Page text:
Mendoza (TR46r)

Mendoza (TR46r)
Compound Glyph

Glyph or Iconographic Image Description: 

This compound glyph for the personal surname, Mendoza (the famous viceroy), consists of two main elements connected by a black line. One involves three branches of a maguey (metl) plant. The other is a gopher (tozan). The light-green maguey branches are joined at their base. They are upright, pointed, and they have three small yellow bumps on each one. The gopher is brown and its coat is textured. It is shown in profile, looking to the viewer’s left. Its visible eye is white and open. Two white fangs protrude from its mouth, and its red tongue sticks out considerably. Its tail is raised upward. The compound glyph is connected to the foot of the man, don Antonio de Mendoza, viceroy, who is the referent.

Description, Credit: 

Stephanie Wood

Added Analysis: 

This is a much-cited example of how Nahuas used the principles and repertoire of their writing system to approximate the sound of Spanish surnames. The compound creates Me-tozan (leaving out one “n” and adding another, which is not at all unusual) for Mendoza. See the discussion of this glyph by Marc Zender (2008, 30). While the reading of metl makes sense knowing the name of the viceroy, the green plant in this glyph looks all the world like the examples of tolin that we have from the Codex Mendoza (see below). Gopher is an easier identification to support. See a bird’s eye view of a tozan from the Matrícula de Huexotzinco, below.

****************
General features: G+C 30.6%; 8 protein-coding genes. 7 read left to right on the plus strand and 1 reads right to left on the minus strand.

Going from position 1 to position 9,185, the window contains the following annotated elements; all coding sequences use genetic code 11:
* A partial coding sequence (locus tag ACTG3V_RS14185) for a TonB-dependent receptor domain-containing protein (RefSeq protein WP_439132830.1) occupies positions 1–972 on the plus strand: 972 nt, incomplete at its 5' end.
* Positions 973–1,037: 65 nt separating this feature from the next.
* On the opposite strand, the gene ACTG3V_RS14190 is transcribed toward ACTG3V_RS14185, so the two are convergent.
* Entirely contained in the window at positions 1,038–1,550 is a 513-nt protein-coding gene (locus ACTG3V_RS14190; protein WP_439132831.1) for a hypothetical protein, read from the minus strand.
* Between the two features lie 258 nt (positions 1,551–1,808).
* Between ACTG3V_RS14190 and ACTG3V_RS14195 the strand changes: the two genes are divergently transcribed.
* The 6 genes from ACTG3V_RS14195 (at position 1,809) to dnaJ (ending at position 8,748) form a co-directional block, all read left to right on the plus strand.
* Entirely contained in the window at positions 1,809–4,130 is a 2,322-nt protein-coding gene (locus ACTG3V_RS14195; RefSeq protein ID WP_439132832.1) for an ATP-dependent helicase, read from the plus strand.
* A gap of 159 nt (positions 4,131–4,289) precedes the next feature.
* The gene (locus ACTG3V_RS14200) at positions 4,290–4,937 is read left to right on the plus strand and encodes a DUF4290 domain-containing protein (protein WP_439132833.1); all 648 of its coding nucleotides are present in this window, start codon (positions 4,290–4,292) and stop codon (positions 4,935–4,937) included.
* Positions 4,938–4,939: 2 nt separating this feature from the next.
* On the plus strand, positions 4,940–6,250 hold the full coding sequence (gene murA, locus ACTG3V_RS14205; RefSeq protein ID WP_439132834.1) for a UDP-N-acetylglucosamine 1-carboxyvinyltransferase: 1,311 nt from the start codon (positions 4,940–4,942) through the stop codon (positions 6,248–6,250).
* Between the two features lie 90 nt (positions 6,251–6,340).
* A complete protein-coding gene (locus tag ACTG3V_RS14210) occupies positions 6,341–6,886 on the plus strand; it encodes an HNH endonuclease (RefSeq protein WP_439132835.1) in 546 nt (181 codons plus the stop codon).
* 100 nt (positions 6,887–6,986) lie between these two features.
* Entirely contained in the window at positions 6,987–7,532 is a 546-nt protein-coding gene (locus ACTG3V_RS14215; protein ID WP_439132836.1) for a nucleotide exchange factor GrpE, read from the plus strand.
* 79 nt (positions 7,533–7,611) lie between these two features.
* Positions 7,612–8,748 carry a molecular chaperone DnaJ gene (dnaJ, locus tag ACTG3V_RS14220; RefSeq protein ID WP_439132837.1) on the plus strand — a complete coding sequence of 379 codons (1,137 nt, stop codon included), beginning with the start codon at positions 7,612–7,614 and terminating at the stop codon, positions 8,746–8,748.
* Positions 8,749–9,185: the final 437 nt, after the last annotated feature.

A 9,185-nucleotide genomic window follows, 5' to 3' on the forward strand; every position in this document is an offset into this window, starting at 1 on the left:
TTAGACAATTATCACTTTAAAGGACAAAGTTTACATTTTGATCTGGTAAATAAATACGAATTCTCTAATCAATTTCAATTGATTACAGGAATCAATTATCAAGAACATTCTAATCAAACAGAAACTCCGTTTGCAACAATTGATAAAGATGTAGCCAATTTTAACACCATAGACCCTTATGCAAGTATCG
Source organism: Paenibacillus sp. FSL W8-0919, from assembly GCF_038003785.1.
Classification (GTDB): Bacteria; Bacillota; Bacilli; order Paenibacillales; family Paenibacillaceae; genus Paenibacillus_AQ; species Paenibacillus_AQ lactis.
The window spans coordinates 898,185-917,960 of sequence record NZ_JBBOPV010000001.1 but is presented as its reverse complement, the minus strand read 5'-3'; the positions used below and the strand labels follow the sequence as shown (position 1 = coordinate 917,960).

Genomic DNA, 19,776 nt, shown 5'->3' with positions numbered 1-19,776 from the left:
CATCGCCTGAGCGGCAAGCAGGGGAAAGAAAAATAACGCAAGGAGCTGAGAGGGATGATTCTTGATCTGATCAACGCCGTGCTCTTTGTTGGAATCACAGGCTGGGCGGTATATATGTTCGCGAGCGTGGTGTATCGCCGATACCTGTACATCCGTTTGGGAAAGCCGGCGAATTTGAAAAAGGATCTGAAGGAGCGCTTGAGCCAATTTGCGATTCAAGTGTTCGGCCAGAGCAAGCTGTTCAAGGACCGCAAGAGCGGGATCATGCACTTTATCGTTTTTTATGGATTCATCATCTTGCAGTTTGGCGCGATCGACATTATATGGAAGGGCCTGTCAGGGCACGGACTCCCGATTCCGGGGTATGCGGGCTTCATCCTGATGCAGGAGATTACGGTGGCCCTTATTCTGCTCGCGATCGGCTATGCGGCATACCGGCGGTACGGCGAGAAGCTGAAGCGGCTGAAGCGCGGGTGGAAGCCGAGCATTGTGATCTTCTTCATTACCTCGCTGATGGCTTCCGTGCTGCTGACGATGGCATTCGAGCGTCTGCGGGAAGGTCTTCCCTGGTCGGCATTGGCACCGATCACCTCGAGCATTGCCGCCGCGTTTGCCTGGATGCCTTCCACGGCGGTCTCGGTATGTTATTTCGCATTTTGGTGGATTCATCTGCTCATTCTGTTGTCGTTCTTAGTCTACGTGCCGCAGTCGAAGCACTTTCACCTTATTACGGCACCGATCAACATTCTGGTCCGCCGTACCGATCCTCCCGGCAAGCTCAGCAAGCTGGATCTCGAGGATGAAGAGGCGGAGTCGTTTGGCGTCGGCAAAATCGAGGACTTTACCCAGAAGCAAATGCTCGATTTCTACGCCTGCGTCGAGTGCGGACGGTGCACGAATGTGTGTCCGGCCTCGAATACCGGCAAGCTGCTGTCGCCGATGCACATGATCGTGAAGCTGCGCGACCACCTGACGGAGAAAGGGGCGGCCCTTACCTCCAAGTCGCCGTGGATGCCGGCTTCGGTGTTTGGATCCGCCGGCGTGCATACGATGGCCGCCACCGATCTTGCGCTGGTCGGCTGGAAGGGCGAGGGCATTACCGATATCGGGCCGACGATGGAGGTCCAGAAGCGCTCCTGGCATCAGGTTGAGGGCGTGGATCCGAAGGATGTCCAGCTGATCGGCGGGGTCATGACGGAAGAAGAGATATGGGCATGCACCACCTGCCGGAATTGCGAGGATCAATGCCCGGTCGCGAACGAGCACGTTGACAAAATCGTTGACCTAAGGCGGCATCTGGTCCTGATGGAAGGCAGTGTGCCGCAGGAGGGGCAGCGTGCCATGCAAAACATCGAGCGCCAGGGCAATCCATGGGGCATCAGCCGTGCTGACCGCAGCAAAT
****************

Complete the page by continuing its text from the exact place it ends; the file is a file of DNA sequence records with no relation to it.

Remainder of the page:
The black line connecting somewhat separate elements in compound glyphs is not unusual in this manuscripts, but it is something to watch, as it is not used by all tlacuilos.

Added Analysis, Credit: 

Stephanie Wood

Gloss Image: 
Gloss Diplomatic Transcription: 


Gloss Normalization: 


Gloss Analysis, Credit: 

Stephanie Wood

Date of Manuscript: 


Creator's Location (and place coverage): 

Huejotzingo, Puebla, Mexico

Semantic Categories: 
Writing Features: 
Cultural Content, Credit: 

Jeff Haskett-Wood

Parts (compounds or simplex + notation): 
Reading Order (Compounds or Simplex + Notation): 
Other Cultural Influences: 

Spanish names, nombres de españoles, taltuzas, gophers, magueyes

Glyph or Iconographic Image: 
Relevant Nahuatl Dictionary Word(s): 
Additional Scholars' Interpretations: 

Marc Zender (2018, 30) analyzes the glyph as: me-TOSA, me[n]tosa

Glyph/Icon Name, Spanish Translation: 


Image Source: 

The Codex Telleriano-Remensis is hosted on line by the Bibliothèque nationale de France. We have taken this detail shot from folio 46 recto.

Image Source, Rights: 

This manuscript is not copyright protected, but please cite Gallica, the digital library of the Bibliothèque nationale de France or cite this Visual Lexicon of Aztec Hieroglyphs, ed. Stephanie Wood (Eugene, Ore.: Wired Humanities Projects, 2020–present).

Historical Contextualizing Image: